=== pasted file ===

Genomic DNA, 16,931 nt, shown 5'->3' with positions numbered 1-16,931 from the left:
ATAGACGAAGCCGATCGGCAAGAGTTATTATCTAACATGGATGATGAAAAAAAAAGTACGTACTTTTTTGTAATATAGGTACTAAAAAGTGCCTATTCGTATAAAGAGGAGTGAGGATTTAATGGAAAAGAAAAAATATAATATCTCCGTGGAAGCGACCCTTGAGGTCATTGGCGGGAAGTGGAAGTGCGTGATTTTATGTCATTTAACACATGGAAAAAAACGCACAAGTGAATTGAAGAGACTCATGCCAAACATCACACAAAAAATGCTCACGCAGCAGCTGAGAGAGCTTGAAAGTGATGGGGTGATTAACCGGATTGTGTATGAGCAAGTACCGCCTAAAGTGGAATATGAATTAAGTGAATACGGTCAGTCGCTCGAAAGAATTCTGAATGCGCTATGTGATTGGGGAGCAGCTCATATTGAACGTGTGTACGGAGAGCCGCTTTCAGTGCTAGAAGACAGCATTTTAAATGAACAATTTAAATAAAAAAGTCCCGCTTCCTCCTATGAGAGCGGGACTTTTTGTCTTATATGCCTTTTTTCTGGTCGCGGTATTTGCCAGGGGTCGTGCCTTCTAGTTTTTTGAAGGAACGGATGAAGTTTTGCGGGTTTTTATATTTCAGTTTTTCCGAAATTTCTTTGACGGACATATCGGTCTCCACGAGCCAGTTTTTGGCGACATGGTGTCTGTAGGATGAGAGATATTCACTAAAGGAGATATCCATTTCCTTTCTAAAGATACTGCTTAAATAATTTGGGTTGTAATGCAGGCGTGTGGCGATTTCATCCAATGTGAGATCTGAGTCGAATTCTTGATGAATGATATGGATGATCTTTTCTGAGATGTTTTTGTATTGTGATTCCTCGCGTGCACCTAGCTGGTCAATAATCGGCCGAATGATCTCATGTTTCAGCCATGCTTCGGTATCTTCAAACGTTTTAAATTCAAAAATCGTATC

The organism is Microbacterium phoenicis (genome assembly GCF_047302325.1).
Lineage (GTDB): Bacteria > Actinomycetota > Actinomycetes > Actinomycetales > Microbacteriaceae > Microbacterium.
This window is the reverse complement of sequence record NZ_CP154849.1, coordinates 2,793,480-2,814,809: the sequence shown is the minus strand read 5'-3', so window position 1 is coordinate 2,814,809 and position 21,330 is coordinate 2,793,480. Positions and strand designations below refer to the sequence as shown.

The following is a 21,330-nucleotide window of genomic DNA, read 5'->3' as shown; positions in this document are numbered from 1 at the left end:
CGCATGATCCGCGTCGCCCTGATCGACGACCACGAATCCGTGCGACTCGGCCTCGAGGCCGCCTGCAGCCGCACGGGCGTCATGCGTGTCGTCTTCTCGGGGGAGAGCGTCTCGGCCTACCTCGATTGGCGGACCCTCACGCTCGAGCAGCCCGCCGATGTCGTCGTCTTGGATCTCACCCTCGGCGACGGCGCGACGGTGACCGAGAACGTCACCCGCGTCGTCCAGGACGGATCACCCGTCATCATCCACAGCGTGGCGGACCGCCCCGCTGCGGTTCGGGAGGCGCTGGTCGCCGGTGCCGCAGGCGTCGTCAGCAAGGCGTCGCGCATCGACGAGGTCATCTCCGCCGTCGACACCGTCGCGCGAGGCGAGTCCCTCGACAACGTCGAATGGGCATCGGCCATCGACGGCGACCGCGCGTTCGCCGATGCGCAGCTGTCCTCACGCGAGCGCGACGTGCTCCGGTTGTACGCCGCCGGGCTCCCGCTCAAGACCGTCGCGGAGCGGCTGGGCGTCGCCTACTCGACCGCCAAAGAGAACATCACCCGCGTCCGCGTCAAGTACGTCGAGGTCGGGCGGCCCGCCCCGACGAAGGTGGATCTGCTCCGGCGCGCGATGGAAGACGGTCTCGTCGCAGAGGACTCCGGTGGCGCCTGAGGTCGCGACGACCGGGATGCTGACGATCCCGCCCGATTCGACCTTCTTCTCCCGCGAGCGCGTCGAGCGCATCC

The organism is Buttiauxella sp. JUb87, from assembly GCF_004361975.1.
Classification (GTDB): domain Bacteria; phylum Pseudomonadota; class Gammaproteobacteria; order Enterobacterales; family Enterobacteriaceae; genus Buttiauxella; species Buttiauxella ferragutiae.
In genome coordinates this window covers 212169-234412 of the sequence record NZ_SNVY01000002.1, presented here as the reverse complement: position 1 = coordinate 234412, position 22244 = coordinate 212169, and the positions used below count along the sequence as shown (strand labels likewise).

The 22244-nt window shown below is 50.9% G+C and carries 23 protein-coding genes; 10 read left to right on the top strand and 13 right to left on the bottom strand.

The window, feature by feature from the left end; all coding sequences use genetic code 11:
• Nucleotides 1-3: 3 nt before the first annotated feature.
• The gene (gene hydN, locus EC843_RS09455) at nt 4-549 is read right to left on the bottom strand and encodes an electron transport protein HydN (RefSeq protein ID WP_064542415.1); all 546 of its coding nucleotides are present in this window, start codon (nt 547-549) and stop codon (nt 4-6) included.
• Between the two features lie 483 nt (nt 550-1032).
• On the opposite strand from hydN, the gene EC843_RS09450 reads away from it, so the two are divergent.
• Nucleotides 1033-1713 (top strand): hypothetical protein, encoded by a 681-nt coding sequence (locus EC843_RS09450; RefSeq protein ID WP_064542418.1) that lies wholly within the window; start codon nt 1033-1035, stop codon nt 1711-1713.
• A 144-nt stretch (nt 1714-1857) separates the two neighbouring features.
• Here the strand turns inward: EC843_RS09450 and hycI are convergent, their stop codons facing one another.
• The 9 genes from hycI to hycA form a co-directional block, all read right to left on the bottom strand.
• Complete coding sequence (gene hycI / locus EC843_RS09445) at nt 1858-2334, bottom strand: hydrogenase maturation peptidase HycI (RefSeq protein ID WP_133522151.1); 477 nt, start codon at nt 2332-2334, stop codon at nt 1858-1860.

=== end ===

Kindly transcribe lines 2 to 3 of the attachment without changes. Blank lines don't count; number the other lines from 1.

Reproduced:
ATAGACGAAGCCGATCGGCAAGAGTTATTATCTAACATGGATGATGAAAAAAAAAGTACGTACTTTTTTGTAATATAGGTACTAAAAAGTGCCTATTCGTATAAAGAGGAGTGAGGATTTAATGGAAAAGAAAAAATATAATATCTCCGTGGAAGCGACCCTTGAGGTCATTGGCGGGAAGTGGAAGTGCGTGATTTTATGTCATTTAACACATGGAAAAAAACGCACAAGTGAATTGAAGAGACTCATGCCAAACATCACACAAAAAATGCTCACGCAGCAGCTGAGAGAGCTTGAAAGTGATGGGGTGATTAACCGGATTGTGTATGAGCAAGTACCGCCTAAAGTGGAATATGAATTAAGTGAATACGGTCAGTCGCTCGAAAGAATTCTGAATGCGCTATGTGATTGGGGAGCAGCTCATATTGAACGTGTGTACGGAGAGCCGCTTTCAGTGCTAGAAGACAGCATTTTAAATGAACAATTTAAATAAAAAAGTCCCGCTTCCTCCTATGAGAGCGGGACTTTTTGTCTTATATGCCTTTTTTCTGGTCGCGGTATTTGCCAGGGGTCGTGCCTTCTAGTTTTTTGAAGGAACGGATGAAGTTTTGCGGGTTTTTATATTTCAGTTTTTCCGAAATTTCTTTGACGGACATATCGGTCTCCACGAGCCAGTTTTTGGCGACATGGTGTCTGTAGGATGAGAGATATTCACTAAAGGAGATATCCATTTCCTTTCTAAAGATACTGCTTAAATAATTTGGGTTGTAATGCAGGCGTGTGGCGATTTCATCCAATGTGAGATCTGAGTCGAATTCTTGATGAATGATATGGATGATCTTTTCTGAGATGTTTTTGTATTGTGATTCCTCGCGTGCACCTAGCTGGTCAATAATCGGCCGAATGATCTCATGTTTCAGCCATGCTTCGGTATCTTCAAACGTTTTAAATTCAAAAATCGTATC

The organism is Microbacterium phoenicis (genome assembly GCF_047302325.1).